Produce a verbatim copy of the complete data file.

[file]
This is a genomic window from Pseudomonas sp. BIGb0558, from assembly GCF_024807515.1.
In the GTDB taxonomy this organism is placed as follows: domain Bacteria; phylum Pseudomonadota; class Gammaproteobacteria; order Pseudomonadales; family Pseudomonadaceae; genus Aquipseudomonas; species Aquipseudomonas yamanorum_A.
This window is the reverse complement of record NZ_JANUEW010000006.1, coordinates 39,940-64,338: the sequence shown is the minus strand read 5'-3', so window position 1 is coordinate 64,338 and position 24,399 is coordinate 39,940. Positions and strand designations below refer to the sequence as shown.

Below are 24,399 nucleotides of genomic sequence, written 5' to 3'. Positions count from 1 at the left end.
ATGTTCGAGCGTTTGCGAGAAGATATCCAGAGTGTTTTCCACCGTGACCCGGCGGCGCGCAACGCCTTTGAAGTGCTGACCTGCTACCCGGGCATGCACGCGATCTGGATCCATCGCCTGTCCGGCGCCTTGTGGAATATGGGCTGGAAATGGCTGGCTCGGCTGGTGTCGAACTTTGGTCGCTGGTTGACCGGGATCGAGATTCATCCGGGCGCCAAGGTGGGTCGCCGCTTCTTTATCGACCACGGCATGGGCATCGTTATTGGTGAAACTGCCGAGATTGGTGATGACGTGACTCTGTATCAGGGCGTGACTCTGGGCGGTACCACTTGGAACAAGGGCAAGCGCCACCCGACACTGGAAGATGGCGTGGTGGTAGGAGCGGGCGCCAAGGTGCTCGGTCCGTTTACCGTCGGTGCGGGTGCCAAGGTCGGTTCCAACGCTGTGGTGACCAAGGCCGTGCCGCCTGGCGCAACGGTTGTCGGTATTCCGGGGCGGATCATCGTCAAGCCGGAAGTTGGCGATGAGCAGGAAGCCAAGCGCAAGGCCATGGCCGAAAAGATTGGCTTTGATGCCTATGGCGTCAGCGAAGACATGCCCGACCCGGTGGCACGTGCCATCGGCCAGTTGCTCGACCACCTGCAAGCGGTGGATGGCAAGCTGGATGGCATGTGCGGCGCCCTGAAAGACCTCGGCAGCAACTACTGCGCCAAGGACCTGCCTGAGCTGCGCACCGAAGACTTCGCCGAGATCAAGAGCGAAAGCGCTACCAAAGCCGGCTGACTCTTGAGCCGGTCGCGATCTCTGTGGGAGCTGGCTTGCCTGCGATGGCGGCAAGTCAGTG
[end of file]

This is a genomic window from Pseudomonas sp. BIGb0558, from assembly GCF_024807515.1.
In the GTDB taxonomy this organism is placed as follows: domain Bacteria; phylum Pseudomonadota; class Gammaproteobacteria; order Pseudomonadales; family Pseudomonadaceae; genus Aquipseudomonas; species Aquipseudomonas yamanorum_A.
This window is the reverse complement of record NZ_JANUEW010000006.1, coordinates 39,940-64,338: the sequence shown is the minus strand read 5'-3', so window position 1 is coordinate 64,338 and position 24,399 is coordinate 39,940. Positions and strand designations below refer to the sequence as shown.

Below are 24,399 nucleotides of genomic sequence, written 5' to 3'. Positions count from 1 at the left end.
ATGTTCGAGCGTTTGCGAGAAGATATCCAGAGTGTTTTCCACCGTGACCCGGCGGCGCGCAACGCCTTTGAAGTGCTGACCTGCTACCCGGGCATGCACGCGATCTGGATCCATCGCCTGTCCGGCGCCTTGTGGAATATGGGCTGGAAATGGCTGGCTCGGCTGGTGTCGAACTTTGGTCGCTGGTTGACCGGGATCGAGATTCATCCGGGCGCCAAGGTGGGTCGCCGCTTCTTTATCGACCACGGCATGGGCATCGTTATTGGTGAAACTGCCGAGATTGGTGATGACGTGACTCTGTATCAGGGCGTGACTCTGGGCGGTACCACTTGGAACAAGGGCAAGCGCCACCCGACACTGGAAGATGGCGTGGTGGTAGGAGCGGGCGCCAAGGTGCTCGGTCCGTTTACCGTCGGTGCGGGTGCCAAGGTCGGTTCCAACGCTGTGGTGACCAAGGCCGTGCCGCCTGGCGCAACGGTTGTCGGTATTCCGGGGCGGATCATCGTCAAGCCGGAAGTTGGCGATGAGCAGGAAGCCAAGCGCAAGGCCATGGCCGAAAAGATTGGCTTTGATGCCTATGGCGTCAGCGAAGACATGCCCGACCCGGTGGCACGTGCCATCGGCCAGTTGCTCGACCACCTGCAAGCGGTGGATGGCAAGCTGGATGGCATGTGCGGCGCCCTGAAAGACCTCGGCAGCAACTACTGCGCCAAGGACCTGCCTGAGCTGCGCACCGAAGACTTCGCCGAGATCAAGAGCGAAAGCGCTACCAAAGCCGGCTGACTCTTGAGCCGGTCGCGATCTCTGTGGGAGCTGGCTTGCCTGCGATGGCGGCAAGTCAGTG